Claiming to know the taste of milk from LIDAR would be a VC funding scam. Claiming the same for blood probably means they don't care much for sunlight and garlic.
My experience is with using LIDAR with modulated visible range lasers to evaluate heat damage in composite materials used in aircraft. I'm an engineer and worded on the data acquisition and coding, not one of the scientists, but I can tell you that special sensors, either PMTs or "silicon PMTs", which are arrays of avalanche photodiodes, were needed to measure the tiny signal gathered from the back-scattered light. These have a gain of between 10^6 - 10^8, whereas the gain on the photodiodes used in a phone's CMOS sensor(s) have a gain of between 10*2 and 10^3. The analytical chemist said that the SNR would be far too small if photodiodes were used. Just saying.
On the other hand, you can now legitimately fit them to sharks.
Educate me: what's the function of the Lidar on the iPhone? From what I have read, it seems to be there to enable better augmented reality games, which seems a little frivolous - unless, of course, you're an AR games maker.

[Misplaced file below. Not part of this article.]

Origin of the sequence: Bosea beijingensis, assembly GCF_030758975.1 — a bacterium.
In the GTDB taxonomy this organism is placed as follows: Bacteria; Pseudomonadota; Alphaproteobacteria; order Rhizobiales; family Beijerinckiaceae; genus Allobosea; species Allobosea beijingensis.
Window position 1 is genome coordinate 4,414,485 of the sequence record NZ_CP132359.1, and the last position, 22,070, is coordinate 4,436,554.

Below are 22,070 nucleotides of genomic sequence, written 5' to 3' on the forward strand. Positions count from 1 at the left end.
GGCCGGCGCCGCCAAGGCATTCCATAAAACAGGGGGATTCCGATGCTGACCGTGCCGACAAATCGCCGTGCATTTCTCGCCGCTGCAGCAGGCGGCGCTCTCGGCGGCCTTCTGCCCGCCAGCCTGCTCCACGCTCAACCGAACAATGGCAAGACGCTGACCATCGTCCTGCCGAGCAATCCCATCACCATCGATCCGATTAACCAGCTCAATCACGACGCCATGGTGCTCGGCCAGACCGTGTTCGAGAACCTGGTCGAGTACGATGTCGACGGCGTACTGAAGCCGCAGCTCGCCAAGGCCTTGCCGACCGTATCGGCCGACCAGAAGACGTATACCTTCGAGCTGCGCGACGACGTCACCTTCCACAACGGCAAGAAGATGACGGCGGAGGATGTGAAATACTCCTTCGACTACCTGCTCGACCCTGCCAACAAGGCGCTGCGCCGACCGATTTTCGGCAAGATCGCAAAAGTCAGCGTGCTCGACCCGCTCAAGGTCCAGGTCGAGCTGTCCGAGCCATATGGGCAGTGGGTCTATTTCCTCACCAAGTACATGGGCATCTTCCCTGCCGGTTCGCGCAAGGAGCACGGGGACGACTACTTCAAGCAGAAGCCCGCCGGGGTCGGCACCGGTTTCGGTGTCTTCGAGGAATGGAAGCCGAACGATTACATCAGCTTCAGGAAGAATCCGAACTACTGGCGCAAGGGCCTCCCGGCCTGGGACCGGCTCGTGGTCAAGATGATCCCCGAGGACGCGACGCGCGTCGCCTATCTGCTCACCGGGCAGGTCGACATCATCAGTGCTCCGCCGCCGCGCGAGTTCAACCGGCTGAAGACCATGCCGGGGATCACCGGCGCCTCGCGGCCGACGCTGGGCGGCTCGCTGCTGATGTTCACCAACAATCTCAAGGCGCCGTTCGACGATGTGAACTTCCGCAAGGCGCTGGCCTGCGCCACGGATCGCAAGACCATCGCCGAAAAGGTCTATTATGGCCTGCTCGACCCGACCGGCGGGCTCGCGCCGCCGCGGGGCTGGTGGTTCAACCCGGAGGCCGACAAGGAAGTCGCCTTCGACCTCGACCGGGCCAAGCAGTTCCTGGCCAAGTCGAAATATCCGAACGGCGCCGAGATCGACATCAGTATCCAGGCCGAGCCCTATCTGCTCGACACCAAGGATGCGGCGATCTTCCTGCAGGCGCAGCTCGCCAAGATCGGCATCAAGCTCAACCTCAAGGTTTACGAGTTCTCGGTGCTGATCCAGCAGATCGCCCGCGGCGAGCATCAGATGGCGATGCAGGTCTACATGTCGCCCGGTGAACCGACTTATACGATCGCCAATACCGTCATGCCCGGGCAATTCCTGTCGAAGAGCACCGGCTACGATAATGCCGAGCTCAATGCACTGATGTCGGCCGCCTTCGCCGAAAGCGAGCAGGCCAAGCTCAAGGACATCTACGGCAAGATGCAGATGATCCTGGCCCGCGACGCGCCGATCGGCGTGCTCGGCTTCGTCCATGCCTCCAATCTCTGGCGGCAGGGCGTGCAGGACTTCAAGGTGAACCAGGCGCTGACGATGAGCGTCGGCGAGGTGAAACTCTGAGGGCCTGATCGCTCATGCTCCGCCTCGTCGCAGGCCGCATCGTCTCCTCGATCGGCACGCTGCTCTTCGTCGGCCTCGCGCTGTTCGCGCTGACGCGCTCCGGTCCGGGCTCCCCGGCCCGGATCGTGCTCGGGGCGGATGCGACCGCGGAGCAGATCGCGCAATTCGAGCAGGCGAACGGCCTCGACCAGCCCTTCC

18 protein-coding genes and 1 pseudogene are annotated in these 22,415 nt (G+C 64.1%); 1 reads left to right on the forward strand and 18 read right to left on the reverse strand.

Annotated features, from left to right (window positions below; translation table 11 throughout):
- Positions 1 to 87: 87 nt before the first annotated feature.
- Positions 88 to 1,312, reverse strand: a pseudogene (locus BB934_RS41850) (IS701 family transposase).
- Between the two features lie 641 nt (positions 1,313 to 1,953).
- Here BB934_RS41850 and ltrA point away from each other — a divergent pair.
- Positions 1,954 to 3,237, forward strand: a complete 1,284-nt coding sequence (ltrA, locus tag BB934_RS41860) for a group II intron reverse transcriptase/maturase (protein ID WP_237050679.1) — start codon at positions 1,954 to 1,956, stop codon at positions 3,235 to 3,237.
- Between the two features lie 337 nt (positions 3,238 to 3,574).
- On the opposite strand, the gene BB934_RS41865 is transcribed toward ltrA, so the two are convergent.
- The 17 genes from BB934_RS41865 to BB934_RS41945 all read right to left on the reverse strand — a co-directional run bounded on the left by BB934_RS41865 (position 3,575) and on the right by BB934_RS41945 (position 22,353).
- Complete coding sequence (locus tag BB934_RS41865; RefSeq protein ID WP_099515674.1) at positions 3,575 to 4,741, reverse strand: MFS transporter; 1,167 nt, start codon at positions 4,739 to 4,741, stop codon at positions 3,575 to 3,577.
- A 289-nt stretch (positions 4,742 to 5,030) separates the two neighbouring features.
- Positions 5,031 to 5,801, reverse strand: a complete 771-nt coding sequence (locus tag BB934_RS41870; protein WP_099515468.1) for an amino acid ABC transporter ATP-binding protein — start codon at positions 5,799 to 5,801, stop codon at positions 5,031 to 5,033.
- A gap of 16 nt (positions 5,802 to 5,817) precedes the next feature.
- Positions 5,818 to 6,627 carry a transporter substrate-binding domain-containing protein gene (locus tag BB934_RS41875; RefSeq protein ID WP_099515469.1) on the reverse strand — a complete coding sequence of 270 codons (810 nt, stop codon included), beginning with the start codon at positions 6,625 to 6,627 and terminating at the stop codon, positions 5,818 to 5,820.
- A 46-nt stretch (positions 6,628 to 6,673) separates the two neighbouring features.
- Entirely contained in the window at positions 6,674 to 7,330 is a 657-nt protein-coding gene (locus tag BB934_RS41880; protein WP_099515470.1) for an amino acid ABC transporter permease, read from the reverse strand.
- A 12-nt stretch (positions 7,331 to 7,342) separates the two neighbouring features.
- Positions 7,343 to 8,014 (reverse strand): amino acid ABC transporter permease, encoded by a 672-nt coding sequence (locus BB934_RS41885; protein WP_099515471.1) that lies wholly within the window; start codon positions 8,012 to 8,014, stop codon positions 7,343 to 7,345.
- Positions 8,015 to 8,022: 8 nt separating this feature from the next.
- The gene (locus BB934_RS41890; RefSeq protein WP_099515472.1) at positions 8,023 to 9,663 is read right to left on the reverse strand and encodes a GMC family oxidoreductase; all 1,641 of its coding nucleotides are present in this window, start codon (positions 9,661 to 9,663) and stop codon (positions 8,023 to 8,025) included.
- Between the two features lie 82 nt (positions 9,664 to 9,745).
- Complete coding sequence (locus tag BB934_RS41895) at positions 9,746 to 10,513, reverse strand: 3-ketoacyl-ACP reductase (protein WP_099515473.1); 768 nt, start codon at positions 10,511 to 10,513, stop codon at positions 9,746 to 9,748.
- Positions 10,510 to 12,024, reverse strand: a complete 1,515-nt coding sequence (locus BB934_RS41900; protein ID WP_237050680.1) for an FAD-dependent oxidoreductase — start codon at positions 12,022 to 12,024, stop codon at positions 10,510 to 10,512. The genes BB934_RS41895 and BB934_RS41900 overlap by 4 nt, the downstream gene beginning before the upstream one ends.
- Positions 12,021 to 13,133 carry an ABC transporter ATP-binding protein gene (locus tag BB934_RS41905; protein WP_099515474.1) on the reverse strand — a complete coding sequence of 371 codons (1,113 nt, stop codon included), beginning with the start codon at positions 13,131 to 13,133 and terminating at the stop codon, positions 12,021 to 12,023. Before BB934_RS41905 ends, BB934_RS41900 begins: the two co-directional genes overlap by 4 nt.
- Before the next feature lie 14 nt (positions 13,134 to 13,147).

Also, some are claiming small amounts of data can be sent via Line-of-Sight (LoS) in open air at great distances. I'll never find it, but I read an article that someone did have a working proof of concept for LoS, but it was something around 3 bytes (technically enough to do something with, but not enough to rule out noise).
I'm almost afraid to say this, but my "memory" says there were a few very excited articles about how facial recognition was now going to be less prone to spoofing. The idea was that the phone could use lidar to make a low resolution 3-D map of your face, and verify that to unlock.
Maybe I was having a particularly vivid nightmare?
The iPhone has been making a 3D map of faces (using an infrared dot projector) ever since the first generation of Face ID without needing LIDAR.
The LIDAR on iPhones is lower resolution but longer range than the Face ID sensor - it is designed to solve a different problem. Its also on the back side of the phone, so wouldn't be too useful for unlocking with your own face.